Poems

Tryst

Notes

برای زنده ياد ليلا صراحت روشنی

Notes on the literal translation:

[1] This refers to a Persian saying "See you on the Judgement Day", meaning I'll never see you again as long as we live.

[2] A brand of tights popular in Kabul in Shakila's childhood, and part of the uniform for schoolgirls.

[3] I clarified this with Shakila. This part makes clear that the poem is for a very shy/modest boy who couldn't look at her face and who mostly stared at her feet.

[4] The metaphor used in Persian is "throne or coffin?" i.e., will I win or lose?

[5] Nastaran is a type of wild rose with fragrant sprays of small flowers and here apparently has branches that hang down like wings or an umbrella.

[6] This is a Persian saying implying a very long sleep, i.e. one in which you have tossed from side to side a thousand times.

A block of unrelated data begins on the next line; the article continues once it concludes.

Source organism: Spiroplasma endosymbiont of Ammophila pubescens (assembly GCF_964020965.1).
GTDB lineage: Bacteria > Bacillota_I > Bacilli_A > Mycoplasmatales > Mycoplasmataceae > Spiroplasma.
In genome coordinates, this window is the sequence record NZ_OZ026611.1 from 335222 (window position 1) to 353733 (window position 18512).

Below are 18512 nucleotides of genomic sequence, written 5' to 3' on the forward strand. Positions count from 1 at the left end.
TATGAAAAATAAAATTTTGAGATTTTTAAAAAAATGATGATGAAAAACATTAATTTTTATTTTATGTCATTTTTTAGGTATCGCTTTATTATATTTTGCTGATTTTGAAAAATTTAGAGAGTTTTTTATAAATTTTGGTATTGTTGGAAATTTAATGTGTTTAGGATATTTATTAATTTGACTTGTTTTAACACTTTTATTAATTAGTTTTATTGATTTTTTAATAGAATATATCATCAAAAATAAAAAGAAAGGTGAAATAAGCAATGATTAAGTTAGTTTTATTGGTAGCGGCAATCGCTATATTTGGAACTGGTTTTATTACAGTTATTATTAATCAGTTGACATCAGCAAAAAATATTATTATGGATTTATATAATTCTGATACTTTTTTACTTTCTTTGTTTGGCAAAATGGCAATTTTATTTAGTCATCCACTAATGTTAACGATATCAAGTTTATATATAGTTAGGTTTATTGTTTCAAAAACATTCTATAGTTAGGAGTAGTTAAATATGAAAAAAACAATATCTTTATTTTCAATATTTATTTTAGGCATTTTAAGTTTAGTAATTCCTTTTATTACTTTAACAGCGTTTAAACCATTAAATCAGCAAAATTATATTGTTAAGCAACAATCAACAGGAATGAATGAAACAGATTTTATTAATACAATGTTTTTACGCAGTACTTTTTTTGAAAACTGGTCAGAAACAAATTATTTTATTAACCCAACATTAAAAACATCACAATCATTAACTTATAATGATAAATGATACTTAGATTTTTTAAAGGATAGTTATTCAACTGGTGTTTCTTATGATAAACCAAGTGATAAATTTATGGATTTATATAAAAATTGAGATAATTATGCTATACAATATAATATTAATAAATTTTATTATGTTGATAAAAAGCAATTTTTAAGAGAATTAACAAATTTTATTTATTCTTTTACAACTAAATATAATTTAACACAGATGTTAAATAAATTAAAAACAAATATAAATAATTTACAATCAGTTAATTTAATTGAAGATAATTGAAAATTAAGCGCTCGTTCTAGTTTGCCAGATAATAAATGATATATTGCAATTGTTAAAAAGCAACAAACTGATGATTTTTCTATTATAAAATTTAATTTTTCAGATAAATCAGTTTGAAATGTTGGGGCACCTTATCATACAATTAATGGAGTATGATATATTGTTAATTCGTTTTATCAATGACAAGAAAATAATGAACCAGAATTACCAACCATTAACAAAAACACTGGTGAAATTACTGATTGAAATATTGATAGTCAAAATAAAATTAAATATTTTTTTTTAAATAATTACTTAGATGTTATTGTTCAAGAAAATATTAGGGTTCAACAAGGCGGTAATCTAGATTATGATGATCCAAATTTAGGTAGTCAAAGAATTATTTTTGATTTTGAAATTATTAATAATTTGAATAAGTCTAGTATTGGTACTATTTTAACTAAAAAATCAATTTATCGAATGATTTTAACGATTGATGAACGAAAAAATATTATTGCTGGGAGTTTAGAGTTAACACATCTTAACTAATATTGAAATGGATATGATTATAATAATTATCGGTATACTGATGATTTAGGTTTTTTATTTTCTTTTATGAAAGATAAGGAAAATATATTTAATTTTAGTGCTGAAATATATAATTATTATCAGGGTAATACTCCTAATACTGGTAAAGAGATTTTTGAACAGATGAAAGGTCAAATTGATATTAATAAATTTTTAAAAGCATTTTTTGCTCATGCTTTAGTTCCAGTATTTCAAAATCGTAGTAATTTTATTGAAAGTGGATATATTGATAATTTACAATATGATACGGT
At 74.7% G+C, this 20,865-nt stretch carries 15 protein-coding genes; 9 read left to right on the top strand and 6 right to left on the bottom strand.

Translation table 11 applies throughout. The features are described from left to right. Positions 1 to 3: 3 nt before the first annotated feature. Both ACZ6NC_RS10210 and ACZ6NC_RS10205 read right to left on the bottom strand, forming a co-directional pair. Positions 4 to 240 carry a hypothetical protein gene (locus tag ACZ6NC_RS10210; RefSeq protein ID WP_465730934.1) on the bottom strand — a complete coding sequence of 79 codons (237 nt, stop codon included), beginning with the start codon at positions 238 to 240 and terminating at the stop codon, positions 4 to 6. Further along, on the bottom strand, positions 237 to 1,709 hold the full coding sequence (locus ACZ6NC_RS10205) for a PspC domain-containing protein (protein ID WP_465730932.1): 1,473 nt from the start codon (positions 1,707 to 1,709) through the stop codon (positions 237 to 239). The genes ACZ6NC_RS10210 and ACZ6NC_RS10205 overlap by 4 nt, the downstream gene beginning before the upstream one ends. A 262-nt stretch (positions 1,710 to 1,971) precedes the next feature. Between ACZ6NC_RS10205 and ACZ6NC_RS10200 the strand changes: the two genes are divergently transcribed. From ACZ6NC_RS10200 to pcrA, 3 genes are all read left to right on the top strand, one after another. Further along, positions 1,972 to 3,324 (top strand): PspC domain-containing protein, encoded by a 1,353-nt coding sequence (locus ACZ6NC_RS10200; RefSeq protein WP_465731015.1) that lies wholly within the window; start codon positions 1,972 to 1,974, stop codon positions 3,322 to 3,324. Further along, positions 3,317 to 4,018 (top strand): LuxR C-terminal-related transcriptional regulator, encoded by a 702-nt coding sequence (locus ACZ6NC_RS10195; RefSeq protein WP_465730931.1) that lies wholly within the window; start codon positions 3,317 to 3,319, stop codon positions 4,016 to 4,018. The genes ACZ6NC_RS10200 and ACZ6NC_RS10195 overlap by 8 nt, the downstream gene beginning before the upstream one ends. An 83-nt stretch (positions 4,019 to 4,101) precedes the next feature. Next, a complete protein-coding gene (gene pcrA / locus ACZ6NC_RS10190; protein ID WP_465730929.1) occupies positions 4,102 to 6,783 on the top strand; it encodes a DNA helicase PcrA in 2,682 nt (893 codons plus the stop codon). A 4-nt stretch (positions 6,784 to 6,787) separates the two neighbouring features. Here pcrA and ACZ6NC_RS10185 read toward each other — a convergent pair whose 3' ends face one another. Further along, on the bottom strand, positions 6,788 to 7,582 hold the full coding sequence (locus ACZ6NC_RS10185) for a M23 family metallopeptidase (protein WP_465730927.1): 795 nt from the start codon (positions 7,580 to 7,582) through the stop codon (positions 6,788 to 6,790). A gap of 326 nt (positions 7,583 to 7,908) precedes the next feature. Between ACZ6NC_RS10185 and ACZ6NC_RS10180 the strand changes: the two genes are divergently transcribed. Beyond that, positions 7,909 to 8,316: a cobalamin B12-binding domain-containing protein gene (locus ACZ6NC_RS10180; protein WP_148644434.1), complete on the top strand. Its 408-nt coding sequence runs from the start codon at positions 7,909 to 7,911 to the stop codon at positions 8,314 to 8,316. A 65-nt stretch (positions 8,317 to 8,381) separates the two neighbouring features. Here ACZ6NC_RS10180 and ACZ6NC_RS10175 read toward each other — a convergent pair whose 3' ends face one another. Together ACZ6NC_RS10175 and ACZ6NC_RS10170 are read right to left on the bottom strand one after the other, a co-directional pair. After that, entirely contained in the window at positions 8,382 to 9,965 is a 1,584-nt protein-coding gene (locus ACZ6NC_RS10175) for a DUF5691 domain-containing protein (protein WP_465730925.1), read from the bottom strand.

[7]Note: I changed the order of these last few lines, as Shakila clarified that it was the dream that was disturbed by the bee, not any of the characters in it.

Zuzanna Olszewska, Literal Translator

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GOUTAM GHOSH DASTIDAR

I am splendid to read these poems. I am a bengali poet and writer from Kolkata, India. I want to translate these poems in bengali, the language of Rabindranath Tagore, a nobel laureate in literature.

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